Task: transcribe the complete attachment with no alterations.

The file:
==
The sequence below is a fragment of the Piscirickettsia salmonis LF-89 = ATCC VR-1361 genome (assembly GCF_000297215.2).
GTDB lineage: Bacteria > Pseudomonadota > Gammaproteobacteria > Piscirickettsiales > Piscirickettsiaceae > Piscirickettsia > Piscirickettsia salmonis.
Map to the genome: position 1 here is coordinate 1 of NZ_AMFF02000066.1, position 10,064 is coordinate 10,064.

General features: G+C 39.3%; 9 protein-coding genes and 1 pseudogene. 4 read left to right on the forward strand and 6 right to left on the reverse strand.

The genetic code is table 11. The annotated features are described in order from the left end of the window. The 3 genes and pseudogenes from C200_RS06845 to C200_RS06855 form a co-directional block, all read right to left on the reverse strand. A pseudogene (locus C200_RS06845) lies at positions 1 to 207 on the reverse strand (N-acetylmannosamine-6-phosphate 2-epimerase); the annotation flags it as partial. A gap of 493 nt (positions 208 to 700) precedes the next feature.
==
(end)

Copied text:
The sequence below is a fragment of the Piscirickettsia salmonis LF-89 = ATCC VR-1361 genome (assembly GCF_000297215.2).
GTDB lineage: Bacteria > Pseudomonadota > Gammaproteobacteria > Piscirickettsiales > Piscirickettsiaceae > Piscirickettsia > Piscirickettsia salmonis.
Map to the genome: position 1 here is coordinate 1 of NZ_AMFF02000066.1, position 10,064 is coordinate 10,064.

General features: G+C 39.3%; 9 protein-coding genes and 1 pseudogene. 4 read left to right on the forward strand and 6 right to left on the reverse strand.

The genetic code is table 11. The annotated features are described in order from the left end of the window. The 3 genes and pseudogenes from C200_RS06845 to C200_RS06855 form a co-directional block, all read right to left on the reverse strand. A pseudogene (locus C200_RS06845) lies at positions 1 to 207 on the reverse strand (N-acetylmannosamine-6-phosphate 2-epimerase); the annotation flags it as partial. A gap of 493 nt (positions 208 to 700) precedes the next feature.